Edvinas Urbasius

@edvinasurbasius

Front-end developer. Interested in IT, history and economics. The life-long learner.

https://edvinasurbasius.com/

CSS Refactoring

Photo by Chris Ried on Unsplash

Just wanted to share a pro-tip about how to refactor CSS. So, my project consists of Bootstrap and my own custom classes. There is so much stuff there, that I feel overwhelmed sometimes. Refactoring helps because it cleans up the waste.

I started the cleanup process yesterday by analyzing the code and found multiple places where it duplicates.

At the beginning of the project, I made a lot of weird class names, for example, custom-form-border-no-radius or custom-control-no-border-radius. Looking back, it was a very stupid thing to do. It’s a chaos of random names!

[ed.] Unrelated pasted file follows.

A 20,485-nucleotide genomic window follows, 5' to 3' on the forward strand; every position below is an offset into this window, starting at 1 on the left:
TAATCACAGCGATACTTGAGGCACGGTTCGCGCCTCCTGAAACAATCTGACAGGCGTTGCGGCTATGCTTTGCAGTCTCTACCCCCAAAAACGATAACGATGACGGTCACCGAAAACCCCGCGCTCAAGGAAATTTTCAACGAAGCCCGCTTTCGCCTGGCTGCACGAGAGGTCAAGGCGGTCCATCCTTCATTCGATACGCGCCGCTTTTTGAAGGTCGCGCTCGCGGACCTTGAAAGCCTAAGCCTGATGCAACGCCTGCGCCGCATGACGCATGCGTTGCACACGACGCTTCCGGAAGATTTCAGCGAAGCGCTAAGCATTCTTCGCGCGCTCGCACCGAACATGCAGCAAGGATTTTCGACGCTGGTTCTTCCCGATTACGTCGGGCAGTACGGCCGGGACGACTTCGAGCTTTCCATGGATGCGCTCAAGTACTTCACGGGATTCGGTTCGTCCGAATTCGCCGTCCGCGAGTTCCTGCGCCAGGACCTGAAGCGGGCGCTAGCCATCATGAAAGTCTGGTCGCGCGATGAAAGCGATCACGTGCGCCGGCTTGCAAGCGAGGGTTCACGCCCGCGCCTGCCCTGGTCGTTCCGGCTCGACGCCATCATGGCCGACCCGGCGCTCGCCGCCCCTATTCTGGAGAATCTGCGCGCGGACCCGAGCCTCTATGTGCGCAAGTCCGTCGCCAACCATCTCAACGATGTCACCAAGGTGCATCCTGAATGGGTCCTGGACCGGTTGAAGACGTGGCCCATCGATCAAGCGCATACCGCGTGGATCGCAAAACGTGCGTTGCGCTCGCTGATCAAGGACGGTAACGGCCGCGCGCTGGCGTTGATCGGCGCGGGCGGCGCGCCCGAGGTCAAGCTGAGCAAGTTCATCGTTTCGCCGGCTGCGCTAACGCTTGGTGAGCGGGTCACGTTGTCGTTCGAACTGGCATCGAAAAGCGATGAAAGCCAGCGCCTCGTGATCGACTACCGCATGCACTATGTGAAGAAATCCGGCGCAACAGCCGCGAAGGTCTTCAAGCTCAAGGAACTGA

However, the Bootstrap framework already has rounded-0 class, so I just used Ctrl + R, R command in Rider IDE (remember guys, I’m using Linux!) and renamed custom-form-border-no-radius to rounded-0 where it’s used. I did that in other places, where the border-radius needs to be removed. Why write a custom code, when you can use the already made code?

I like Ctrl + R, R, because it’s a powerful command. Targets all instances of a selected element, but be careful, with great power, comes great responsibility. You don’t want to mess up your files!

Another cleanup strategy is to remove inline styles and replace them with classes or use what Bootstrap provides.

I am also planning to split a huge file of CSS we are having right now to smaller files, so it’s a more modular approach. Different buttons get their own CSS file and so on.

Refactoring will take some time, but I am ready for it. With each new commit, our code gets better and better.


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